Then comes the next dreadful part, oh yes, namely cutting the nails. It’s like they have some extra sensory spots in their nails that the rest of us don’t have. It’s like you are cutting their fingers and not their nails and they twist and turn in agony while you’re at it, making it twice as difficult to do without actually cutting too deep! The last sensory issue they have in common is bushing the teeth. They hate it! Simply put, we have become masters in using our own bodies to lock the boys into a position where they can’t move (without hurting them of course) in order to get their teeth brushed. From an outsider’s point of view, it’s apparently hilarious and fortunately, the boys are over it as soon as we are done.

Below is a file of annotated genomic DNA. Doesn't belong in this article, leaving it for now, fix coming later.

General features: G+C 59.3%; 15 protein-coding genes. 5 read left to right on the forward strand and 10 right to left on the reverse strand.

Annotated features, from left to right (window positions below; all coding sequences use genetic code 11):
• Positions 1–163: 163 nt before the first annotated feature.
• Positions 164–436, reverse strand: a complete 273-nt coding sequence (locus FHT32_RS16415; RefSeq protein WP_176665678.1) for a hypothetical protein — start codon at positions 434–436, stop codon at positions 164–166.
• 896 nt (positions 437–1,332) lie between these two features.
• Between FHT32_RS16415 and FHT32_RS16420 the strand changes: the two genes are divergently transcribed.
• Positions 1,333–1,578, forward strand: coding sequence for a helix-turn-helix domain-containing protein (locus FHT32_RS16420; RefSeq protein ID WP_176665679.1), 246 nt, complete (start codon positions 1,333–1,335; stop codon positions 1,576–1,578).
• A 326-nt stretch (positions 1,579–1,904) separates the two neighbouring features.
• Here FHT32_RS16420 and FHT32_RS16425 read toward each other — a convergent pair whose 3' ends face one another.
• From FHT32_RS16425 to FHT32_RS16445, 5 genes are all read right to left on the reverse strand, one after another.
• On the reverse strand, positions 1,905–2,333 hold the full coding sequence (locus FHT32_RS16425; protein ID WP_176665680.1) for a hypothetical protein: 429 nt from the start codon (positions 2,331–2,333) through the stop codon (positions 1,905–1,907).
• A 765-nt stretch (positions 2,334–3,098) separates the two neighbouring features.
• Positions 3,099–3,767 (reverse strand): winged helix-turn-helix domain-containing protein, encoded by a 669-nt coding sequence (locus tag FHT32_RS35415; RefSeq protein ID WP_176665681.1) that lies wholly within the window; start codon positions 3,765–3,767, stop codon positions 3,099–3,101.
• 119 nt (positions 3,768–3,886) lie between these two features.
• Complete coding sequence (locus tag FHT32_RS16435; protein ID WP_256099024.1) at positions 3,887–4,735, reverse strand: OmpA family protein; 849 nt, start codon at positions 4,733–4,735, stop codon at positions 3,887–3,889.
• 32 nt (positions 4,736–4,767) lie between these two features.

In regards to combing or cutting the hair, JA has been particularly difficult. For years, it was impossible to take him to a professional hairdresser (even though it’s a close family member) and I had to cut his hair myself and still, that was only achieved with the help of extreme manipulation and bribery. He simply could not stay still, was crying for the loss of each lock of hair that fell down and tried everything he could to protect his hair, with his hands, by shaking his head, pulling his clothes over it and so on. He is, however, getting better now. But last year, I made the mistake of cropping his hair for the summer (something that worked so much better than actually cutting it) and as he watched me throw the hair that had been cut into the garbage he started crying which only increased when he saw his image in the mirror. He was unconsolable for a long time afterwards and since then he won’t let me near his precious hair!